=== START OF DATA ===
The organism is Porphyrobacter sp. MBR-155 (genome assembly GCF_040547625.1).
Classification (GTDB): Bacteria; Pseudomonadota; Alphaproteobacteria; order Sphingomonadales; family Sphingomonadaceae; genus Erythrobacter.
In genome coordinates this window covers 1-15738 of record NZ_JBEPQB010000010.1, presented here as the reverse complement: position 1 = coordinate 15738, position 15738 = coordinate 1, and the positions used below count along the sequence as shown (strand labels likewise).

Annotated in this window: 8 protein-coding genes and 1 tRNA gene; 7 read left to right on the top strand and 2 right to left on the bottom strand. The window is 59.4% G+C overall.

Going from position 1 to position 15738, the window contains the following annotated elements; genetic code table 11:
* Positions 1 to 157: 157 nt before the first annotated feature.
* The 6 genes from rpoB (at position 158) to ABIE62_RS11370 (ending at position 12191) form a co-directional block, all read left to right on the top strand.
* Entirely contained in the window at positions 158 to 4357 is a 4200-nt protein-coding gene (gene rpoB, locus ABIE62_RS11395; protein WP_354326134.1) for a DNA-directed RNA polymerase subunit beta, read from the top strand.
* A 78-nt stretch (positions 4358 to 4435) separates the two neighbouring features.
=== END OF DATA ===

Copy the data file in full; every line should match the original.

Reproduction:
The organism is Porphyrobacter sp. MBR-155 (genome assembly GCF_040547625.1).
Classification (GTDB): Bacteria; Pseudomonadota; Alphaproteobacteria; order Sphingomonadales; family Sphingomonadaceae; genus Erythrobacter.
In genome coordinates this window covers 1-15738 of record NZ_JBEPQB010000010.1, presented here as the reverse complement: position 1 = coordinate 15738, position 15738 = coordinate 1, and the positions used below count along the sequence as shown (strand labels likewise).

Annotated in this window: 8 protein-coding genes and 1 tRNA gene; 7 read left to right on the top strand and 2 right to left on the bottom strand. The window is 59.4% G+C overall.

Going from position 1 to position 15738, the window contains the following annotated elements; genetic code table 11:
* Positions 1 to 157: 157 nt before the first annotated feature.
* The 6 genes from rpoB (at position 158) to ABIE62_RS11370 (ending at position 12191) form a co-directional block, all read left to right on the top strand.
* Entirely contained in the window at positions 158 to 4357 is a 4200-nt protein-coding gene (gene rpoB, locus ABIE62_RS11395; protein WP_354326134.1) for a DNA-directed RNA polymerase subunit beta, read from the top strand.
* A 78-nt stretch (positions 4358 to 4435) separates the two neighbouring features.